Human wetware is astonishingly good at pattern recognition and interpreting complex, noisy data, but it's also painfully buggy. Today, the internet came to a screeching halt debating a dress's colour, but the same optical illusion is responsible for how uncertain we are about interpreting colours on Mars.
When we send robotic explorers to Mars, we equip them with colour calibration targets of known optical properties. Yet, even with those calibrated instruments, the view of the same rock in "true" colour can change dramatically just based on the brightness from the time of day.
This leads to an almost philosophical problem: even raw images don't tell us what we'd actually perceive in different lighting conditions. The problem gets even weirder when you try to compensate for lighting that we're familiar with instead of the lighting as it actually is on the planet. Here's Mount Sharp in true colour, and then rebalanced to blue skies to look like it would under more familiar Earth-normal lighting:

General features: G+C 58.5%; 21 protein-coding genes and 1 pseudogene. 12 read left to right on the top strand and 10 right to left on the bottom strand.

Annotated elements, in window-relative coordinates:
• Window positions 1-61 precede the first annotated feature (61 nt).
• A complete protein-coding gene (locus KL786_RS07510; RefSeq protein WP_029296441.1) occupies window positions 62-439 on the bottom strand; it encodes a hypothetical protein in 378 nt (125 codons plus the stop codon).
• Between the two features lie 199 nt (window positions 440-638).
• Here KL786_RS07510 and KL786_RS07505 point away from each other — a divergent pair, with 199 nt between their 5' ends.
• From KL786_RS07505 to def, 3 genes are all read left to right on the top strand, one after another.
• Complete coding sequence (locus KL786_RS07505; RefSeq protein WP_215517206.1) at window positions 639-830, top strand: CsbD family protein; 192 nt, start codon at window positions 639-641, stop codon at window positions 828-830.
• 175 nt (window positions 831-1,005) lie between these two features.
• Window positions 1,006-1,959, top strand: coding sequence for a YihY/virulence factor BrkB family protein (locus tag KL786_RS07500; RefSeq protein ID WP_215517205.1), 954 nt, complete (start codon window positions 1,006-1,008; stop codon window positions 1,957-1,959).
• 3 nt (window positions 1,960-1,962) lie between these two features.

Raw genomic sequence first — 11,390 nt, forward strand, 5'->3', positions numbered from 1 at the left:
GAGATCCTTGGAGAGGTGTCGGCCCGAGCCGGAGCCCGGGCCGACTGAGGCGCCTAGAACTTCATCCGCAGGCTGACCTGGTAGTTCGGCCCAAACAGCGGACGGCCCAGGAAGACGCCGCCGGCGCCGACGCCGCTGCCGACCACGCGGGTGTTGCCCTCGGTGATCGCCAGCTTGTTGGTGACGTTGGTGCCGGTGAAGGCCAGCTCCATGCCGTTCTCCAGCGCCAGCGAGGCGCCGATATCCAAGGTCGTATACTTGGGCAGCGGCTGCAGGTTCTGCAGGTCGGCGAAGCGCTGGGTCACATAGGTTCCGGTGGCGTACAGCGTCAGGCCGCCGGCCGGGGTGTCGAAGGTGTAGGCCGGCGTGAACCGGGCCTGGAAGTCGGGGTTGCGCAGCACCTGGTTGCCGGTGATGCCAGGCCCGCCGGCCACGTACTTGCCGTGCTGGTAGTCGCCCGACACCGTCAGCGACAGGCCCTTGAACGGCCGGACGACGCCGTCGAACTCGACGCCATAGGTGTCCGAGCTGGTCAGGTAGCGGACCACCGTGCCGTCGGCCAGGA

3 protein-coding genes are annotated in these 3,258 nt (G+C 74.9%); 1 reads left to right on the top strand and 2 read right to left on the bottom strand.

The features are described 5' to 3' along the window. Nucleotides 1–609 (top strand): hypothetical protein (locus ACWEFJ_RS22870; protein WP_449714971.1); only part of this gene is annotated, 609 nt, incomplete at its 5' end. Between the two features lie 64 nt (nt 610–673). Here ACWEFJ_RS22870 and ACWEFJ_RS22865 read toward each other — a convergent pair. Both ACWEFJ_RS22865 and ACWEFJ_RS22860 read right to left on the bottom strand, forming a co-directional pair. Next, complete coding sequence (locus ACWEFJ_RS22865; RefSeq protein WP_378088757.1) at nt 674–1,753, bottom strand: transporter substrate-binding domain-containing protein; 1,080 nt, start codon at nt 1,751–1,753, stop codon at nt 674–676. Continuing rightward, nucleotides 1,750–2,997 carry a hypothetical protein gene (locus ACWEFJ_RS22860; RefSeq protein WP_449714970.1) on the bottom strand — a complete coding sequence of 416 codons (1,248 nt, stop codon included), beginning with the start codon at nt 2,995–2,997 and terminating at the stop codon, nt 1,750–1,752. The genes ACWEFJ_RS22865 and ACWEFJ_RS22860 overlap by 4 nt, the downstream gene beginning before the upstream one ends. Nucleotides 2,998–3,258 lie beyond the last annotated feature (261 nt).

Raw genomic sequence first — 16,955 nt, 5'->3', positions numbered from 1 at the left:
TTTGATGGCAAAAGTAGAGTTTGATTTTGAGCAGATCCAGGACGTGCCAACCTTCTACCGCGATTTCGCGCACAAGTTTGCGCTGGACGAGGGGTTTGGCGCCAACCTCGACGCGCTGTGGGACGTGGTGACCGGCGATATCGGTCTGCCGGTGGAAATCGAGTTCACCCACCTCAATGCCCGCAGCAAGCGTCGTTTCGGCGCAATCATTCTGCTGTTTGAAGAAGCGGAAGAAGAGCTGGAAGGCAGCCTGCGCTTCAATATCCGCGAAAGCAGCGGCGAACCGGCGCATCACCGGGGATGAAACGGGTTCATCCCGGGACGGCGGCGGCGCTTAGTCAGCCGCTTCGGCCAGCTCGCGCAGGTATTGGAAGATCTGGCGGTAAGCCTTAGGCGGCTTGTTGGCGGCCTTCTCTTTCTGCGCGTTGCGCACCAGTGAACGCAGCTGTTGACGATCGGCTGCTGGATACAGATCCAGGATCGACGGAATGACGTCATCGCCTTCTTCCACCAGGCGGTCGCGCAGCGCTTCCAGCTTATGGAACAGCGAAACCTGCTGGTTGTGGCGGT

Mount Sharp in natural Martian lighting. Image credit: NASA/JPL
Mount Sharp rebalanced to Earth lighting. Image credit: NASA/JPL
This illusion hit the earliest observers, too — it's why Percival Lowell thought he saw canals, and why that myth persisted right up until planning the first up-close mission to the planet.
Like finally seeing that dratted dress as black and blue, trying to imagine how we'd see the planet if we had real, human eyes there is not as simple as it seems like it should be!